Tuesday, March 11, 2014
(Continued from page 1)
AIRING IT OUT
Listen to a podcast of Bill Nemitz talking about this column and other issues this morming on NewsRadio 560 WGAN.
Bennett, a former longtime legislator who served as president of the Maine Senate, readily concedes that his party's many and varied newcomers -- the tea party conservatives, the Ron Paul libertarians -- played significant roles in a 2012 state convention "which was by all reports an unmitigated disaster."
But that, Bennett insists, is all in the past.
"My job is to harmonize the energies as much as possible and move us forward," he said.
With guns here, there and everywhere?
"You see guns," Bennett noted. "Other people see freedom."
Touche, Mr. Chairman. But what about that still-in-effect platform that demands everything from "Reject the UN Treaty on Rights of the Child" to "Return to the principles of Austrian economics?" All due respect, but does Bennett have a clue what "Austrian economics" even means?
"Not really," he conceded.
That said, Bennett doesn't have as big a problem with the party platform as do those who think it has no business delving into, "Discard political correctness, make public the declaration of war (Jihad), made against the US on 23 Feb 1998, and fight the war against the United States by radical Islam to win."
In fact, Bennett said, beyond the occasional warped plank, the overall platform is "fine" as far as he's concerned.
"It talks about freedom. It talks about individual liberty. It talks about limited government. It talks about free markets," he said. "And those are the elements that tie us together as Republicans."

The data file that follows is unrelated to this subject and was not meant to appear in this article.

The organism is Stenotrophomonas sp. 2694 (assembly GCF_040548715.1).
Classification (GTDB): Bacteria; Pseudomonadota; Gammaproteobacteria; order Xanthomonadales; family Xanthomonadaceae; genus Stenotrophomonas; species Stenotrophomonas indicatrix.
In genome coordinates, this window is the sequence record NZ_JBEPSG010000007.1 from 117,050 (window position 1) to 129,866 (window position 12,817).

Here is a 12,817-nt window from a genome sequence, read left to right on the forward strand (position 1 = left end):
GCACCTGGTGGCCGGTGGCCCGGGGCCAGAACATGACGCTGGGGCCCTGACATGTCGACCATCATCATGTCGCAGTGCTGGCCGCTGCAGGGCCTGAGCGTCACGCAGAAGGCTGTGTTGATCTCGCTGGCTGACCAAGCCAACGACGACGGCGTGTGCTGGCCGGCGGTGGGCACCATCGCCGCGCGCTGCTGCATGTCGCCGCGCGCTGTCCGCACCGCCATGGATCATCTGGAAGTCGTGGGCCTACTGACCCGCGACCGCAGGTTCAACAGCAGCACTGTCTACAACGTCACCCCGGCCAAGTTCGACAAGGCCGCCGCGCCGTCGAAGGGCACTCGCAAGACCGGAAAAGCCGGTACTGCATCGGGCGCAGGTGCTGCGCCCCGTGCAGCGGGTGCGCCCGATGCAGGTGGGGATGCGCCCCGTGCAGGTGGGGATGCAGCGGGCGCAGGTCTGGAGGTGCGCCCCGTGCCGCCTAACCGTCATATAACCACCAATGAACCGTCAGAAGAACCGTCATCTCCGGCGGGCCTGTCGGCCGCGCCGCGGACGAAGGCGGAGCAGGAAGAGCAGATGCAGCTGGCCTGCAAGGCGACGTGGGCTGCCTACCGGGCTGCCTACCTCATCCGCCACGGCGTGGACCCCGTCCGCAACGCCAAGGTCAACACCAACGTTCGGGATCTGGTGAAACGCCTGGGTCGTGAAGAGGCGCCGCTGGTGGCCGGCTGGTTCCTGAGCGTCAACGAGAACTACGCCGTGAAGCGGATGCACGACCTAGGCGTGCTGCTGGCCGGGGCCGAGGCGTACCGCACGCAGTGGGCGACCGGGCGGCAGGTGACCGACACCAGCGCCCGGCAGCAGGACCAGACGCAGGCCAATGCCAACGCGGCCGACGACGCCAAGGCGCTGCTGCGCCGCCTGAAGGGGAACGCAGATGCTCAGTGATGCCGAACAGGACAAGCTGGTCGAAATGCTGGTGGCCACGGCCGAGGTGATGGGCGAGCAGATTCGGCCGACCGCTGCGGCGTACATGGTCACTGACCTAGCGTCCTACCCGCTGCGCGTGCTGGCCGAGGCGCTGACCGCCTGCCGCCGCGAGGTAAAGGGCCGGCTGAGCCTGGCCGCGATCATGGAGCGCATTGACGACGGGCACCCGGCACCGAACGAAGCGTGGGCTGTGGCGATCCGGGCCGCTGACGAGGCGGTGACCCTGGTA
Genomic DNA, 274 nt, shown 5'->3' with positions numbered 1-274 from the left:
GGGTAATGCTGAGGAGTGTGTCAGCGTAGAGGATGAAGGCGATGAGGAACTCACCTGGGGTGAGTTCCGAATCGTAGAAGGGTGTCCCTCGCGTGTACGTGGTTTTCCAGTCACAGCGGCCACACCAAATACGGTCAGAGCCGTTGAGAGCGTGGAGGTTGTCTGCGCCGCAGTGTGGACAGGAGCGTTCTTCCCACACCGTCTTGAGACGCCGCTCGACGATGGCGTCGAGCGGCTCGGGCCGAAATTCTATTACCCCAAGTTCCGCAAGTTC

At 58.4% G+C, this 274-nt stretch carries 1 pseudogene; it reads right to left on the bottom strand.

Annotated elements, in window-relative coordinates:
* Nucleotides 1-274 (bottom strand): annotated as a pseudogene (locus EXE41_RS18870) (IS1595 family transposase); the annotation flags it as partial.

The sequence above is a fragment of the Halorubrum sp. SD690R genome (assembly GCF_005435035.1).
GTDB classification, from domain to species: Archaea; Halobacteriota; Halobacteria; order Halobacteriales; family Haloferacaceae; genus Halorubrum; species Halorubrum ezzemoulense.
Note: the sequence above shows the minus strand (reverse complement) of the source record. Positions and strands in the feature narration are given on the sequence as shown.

No argument there. But Bennett, who for the record is pro-choice and believes humans in fact do have something to do with climate change, is well aware that his bigger challenge goes far beyond persuading Maine's 270,000 enrolled Republicans (only 27 percent of the statewide electorate) to play nice with each other.
"At the end of the day, we're only going to be successful if we meet the demands of Maine voters," he said. "Not just the Republicans, but all Maine voters."
Precisely. So, with the vast majority of those voters in favor of some form of gun control, why would your party remain so fixated on guns?
"I think this speaks to something a little deeper than just people loving guns," Bennett said. "I think it's about people fearing for their communities and their safety and they feel like government has failed them in many ways. They feel like they need to take on certain things that they've never taken on before – and this is one of them."
Ah yes, the tsunami of fear that's been sweeping the nation since the day Barack Obama became president. We can only imagine how Bennett, a political pro if ever there was one, will translate that into an image Maine voters can all embrace.
Or he could just shave his head.
Bill Nemitz can be contacted at 791-6323 or at: